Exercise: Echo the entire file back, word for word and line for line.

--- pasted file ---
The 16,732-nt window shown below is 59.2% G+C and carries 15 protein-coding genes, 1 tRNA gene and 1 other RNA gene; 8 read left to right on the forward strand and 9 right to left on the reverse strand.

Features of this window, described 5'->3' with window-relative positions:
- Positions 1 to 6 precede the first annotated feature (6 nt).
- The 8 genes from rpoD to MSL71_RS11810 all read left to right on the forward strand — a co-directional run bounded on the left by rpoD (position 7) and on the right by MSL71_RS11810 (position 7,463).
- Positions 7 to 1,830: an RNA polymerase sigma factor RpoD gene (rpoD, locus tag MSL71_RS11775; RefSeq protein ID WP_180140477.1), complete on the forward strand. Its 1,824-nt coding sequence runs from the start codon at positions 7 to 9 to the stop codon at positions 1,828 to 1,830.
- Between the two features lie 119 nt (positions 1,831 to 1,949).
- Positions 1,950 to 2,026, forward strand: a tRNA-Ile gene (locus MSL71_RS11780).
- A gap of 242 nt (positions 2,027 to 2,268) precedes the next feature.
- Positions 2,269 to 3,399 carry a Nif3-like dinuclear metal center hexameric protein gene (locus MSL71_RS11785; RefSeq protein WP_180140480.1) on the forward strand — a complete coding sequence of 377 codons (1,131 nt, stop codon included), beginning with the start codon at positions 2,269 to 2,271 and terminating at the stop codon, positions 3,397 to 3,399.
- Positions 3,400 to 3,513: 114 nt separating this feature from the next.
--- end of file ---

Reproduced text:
The 16,732-nt window shown below is 59.2% G+C and carries 15 protein-coding genes, 1 tRNA gene and 1 other RNA gene; 8 read left to right on the forward strand and 9 right to left on the reverse strand.

Features of this window, described 5'->3' with window-relative positions:
- Positions 1 to 6 precede the first annotated feature (6 nt).
- The 8 genes from rpoD to MSL71_RS11810 all read left to right on the forward strand — a co-directional run bounded on the left by rpoD (position 7) and on the right by MSL71_RS11810 (position 7,463).
- Positions 7 to 1,830: an RNA polymerase sigma factor RpoD gene (rpoD, locus tag MSL71_RS11775; RefSeq protein ID WP_180140477.1), complete on the forward strand. Its 1,824-nt coding sequence runs from the start codon at positions 7 to 9 to the stop codon at positions 1,828 to 1,830.
- Between the two features lie 119 nt (positions 1,831 to 1,949).
- Positions 1,950 to 2,026, forward strand: a tRNA-Ile gene (locus MSL71_RS11780).
- A gap of 242 nt (positions 2,027 to 2,268) precedes the next feature.
- Positions 2,269 to 3,399 carry a Nif3-like dinuclear metal center hexameric protein gene (locus MSL71_RS11785; RefSeq protein WP_180140480.1) on the forward strand — a complete coding sequence of 377 codons (1,131 nt, stop codon included), beginning with the start codon at positions 2,269 to 2,271 and terminating at the stop codon, positions 3,397 to 3,399.
- Positions 3,400 to 3,513: 114 nt separating this feature from the next.